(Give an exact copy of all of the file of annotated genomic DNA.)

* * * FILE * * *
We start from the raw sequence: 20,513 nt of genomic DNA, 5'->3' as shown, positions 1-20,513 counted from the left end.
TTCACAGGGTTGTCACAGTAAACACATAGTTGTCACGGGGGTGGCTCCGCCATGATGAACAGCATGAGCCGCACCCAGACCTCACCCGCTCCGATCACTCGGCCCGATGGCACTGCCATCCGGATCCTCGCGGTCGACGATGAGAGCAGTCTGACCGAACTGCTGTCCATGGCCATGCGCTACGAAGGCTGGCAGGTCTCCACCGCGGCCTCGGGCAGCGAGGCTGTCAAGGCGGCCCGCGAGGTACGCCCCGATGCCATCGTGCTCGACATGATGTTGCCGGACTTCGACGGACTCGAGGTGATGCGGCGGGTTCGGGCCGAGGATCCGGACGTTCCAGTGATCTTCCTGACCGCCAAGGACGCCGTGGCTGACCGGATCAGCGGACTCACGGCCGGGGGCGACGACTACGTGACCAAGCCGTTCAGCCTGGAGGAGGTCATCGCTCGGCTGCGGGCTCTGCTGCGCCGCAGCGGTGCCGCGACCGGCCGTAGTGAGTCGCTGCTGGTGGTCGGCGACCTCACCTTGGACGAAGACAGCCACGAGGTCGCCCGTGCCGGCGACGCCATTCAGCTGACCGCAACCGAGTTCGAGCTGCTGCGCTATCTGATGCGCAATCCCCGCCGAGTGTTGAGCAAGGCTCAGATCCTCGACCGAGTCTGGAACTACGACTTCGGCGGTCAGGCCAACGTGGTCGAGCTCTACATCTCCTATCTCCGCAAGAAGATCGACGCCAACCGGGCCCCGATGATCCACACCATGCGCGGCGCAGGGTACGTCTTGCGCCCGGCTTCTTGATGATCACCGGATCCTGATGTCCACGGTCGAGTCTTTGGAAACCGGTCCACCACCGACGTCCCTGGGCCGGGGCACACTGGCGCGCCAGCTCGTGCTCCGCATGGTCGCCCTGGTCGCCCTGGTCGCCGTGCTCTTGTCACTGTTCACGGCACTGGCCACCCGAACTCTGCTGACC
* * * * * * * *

We start from the raw sequence: 20,513 nt of genomic DNA, 5'->3' as shown, positions 1-20,513 counted from the left end.
TTCACAGGGTTGTCACAGTAAACACATAGTTGTCACGGGGGTGGCTCCGCCATGATGAACAGCATGAGCCGCACCCAGACCTCACCCGCTCCGATCACTCGGCCCGATGGCACTGCCATCCGGATCCTCGCGGTCGACGATGAGAGCAGTCTGACCGAACTGCTGTCCATGGCCATGCGCTACGAAGGCTGGCAGGTCTCCACCGCGGCCTCGGGCAGCGAGGCTGTCAAGGCGGCCCGCGAGGTACGCCCCGATGCCATCGTGCTCGACATGATGTTGCCGGACTTCGACGGACTCGAGGTGATGCGGCGGGTTCGGGCCGAGGATCCGGACGTTCCAGTGATCTTCCTGACCGCCAAGGACGCCGTGGCTGACCGGATCAGCGGACTCACGGCCGGGGGCGACGACTACGTGACCAAGCCGTTCAGCCTGGAGGAGGTCATCGCTCGGCTGCGGGCTCTGCTGCGCCGCAGCGGTGCCGCGACCGGCCGTAGTGAGTCGCTGCTGGTGGTCGGCGACCTCACCTTGGACGAAGACAGCCACGAGGTCGCCCGTGCCGGCGACGCCATTCAGCTGACCGCAACCGAGTTCGAGCTGCTGCGCTATCTGATGCGCAATCCCCGCCGAGTGTTGAGCAAGGCTCAGATCCTCGACCGAGTCTGGAACTACGACTTCGGCGGTCAGGCCAACGTGGTCGAGCTCTACATCTCCTATCTCCGCAAGAAGATCGACGCCAACCGGGCCCCGATGATCCACACCATGCGCGGCGCAGGGTACGTCTTGCGCCCGGCTTCTTGATGATCACCGGATCCTGATGTCCACGGTCGAGTCTTTGGAAACCGGTCCACCACCGACGTCCCTGGGCCGGGGCACACTGGCGCGCCAGCTCGTGCTCCGCATGGTCGCCCTGGTCGCCCTGGTCGCCGTGCTCTTGTCACTGTTCACGGCACTGGCCACCCGAACTCTGCTGACC